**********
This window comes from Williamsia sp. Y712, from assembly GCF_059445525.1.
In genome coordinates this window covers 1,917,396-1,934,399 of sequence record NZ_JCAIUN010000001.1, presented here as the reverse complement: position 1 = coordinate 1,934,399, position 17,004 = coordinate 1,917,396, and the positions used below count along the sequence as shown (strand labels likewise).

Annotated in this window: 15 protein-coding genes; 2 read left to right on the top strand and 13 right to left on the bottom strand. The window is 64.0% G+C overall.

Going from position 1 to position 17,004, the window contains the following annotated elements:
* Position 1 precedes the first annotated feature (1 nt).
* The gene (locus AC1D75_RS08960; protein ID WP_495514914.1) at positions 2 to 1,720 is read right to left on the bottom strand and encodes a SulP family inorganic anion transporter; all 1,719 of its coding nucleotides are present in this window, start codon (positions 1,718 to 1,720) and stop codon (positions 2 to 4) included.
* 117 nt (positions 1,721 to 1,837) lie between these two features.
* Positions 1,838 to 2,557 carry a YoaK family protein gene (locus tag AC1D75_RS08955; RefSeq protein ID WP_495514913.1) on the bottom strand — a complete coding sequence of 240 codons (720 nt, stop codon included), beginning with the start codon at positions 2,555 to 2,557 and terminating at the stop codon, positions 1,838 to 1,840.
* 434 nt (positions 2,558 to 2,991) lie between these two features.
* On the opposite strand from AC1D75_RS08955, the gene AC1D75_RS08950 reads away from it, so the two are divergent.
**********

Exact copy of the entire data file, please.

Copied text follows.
This window comes from Williamsia sp. Y712, from assembly GCF_059445525.1.
In genome coordinates this window covers 1,917,396-1,934,399 of sequence record NZ_JCAIUN010000001.1, presented here as the reverse complement: position 1 = coordinate 1,934,399, position 17,004 = coordinate 1,917,396, and the positions used below count along the sequence as shown (strand labels likewise).

Annotated in this window: 15 protein-coding genes; 2 read left to right on the top strand and 13 right to left on the bottom strand. The window is 64.0% G+C overall.

Going from position 1 to position 17,004, the window contains the following annotated elements:
* Position 1 precedes the first annotated feature (1 nt).
* The gene (locus AC1D75_RS08960; protein ID WP_495514914.1) at positions 2 to 1,720 is read right to left on the bottom strand and encodes a SulP family inorganic anion transporter; all 1,719 of its coding nucleotides are present in this window, start codon (positions 1,718 to 1,720) and stop codon (positions 2 to 4) included.
* 117 nt (positions 1,721 to 1,837) lie between these two features.
* Positions 1,838 to 2,557 carry a YoaK family protein gene (locus tag AC1D75_RS08955; RefSeq protein ID WP_495514913.1) on the bottom strand — a complete coding sequence of 240 codons (720 nt, stop codon included), beginning with the start codon at positions 2,555 to 2,557 and terminating at the stop codon, positions 1,838 to 1,840.
* 434 nt (positions 2,558 to 2,991) lie between these two features.
* On the opposite strand from AC1D75_RS08955, the gene AC1D75_RS08950 reads away from it, so the two are divergent.